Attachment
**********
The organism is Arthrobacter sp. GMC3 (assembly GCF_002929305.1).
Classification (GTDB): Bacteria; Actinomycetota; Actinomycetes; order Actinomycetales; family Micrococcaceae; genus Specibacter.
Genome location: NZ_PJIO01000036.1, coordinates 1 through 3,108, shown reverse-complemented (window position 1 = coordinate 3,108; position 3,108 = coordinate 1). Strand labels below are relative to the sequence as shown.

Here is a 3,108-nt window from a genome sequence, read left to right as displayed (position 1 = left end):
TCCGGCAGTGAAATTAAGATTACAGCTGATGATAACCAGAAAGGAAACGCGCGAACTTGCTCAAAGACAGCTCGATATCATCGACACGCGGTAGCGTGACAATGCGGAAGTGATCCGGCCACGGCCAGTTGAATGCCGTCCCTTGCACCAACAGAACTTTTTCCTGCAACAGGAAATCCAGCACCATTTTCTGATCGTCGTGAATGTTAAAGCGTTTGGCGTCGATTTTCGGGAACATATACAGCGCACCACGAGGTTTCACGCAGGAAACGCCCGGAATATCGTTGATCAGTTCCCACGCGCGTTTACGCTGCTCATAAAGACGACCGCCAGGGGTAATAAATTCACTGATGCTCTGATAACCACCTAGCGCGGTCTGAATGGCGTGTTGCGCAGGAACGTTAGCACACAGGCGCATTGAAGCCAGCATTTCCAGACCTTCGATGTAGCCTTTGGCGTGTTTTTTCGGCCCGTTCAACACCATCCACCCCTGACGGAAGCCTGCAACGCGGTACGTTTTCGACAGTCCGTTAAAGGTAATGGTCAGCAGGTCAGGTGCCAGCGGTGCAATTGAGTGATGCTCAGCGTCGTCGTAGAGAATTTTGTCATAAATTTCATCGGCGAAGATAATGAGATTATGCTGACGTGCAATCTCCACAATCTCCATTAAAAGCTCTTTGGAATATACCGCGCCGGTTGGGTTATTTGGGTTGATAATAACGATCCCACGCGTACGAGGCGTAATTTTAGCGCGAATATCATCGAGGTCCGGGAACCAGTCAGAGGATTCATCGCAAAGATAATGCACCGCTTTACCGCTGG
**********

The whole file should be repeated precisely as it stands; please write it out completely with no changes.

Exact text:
The organism is Arthrobacter sp. GMC3 (assembly GCF_002929305.1).
Classification (GTDB): Bacteria; Actinomycetota; Actinomycetes; order Actinomycetales; family Micrococcaceae; genus Specibacter.
Genome location: NZ_PJIO01000036.1, coordinates 1 through 3,108, shown reverse-complemented (window position 1 = coordinate 3,108; position 3,108 = coordinate 1). Strand labels below are relative to the sequence as shown.

Here is a 3,108-nt window from a genome sequence, read left to right as displayed (position 1 = left end):
TCCGGCAGTGAAATTAAGATTACAGCTGATGATAACCAGAAAGGAAACGCGCGAACTTGCTCAAAGACAGCTCGATATCATCGACACGCGGTAGCGTGACAATGCGGAAGTGATCCGGCCACGGCCAGTTGAATGCCGTCCCTTGCACCAACAGAACTTTTTCCTGCAACAGGAAATCCAGCACCATTTTCTGATCGTCGTGAATGTTAAAGCGTTTGGCGTCGATTTTCGGGAACATATACAGCGCACCACGAGGTTTCACGCAGGAAACGCCCGGAATATCGTTGATCAGTTCCCACGCGCGTTTACGCTGCTCATAAAGACGACCGCCAGGGGTAATAAATTCACTGATGCTCTGATAACCACCTAGCGCGGTCTGAATGGCGTGTTGCGCAGGAACGTTAGCACACAGGCGCATTGAAGCCAGCATTTCCAGACCTTCGATGTAGCCTTTGGCGTGTTTTTTCGGCCCGTTCAACACCATCCACCCCTGACGGAAGCCTGCAACGCGGTACGTTTTCGACAGTCCGTTAAAGGTAATGGTCAGCAGGTCAGGTGCCAGCGGTGCAATTGAGTGATGCTCAGCGTCGTCGTAGAGAATTTTGTCATAAATTTCATCGGCGAAGATAATGAGATTATGCTGACGTGCAATCTCCACAATCTCCATTAAAAGCTCTTTGGAATATACCGCGCCGGTTGGGTTATTTGGGTTGATAATAACGATCCCACGCGTACGAGGCGTAATTTTAGCGCGAATATCATCGAGGTCCGGGAACCAGTCAGAGGATTCATCGCAAAGATAATGCACCGCTTTACCGCTGG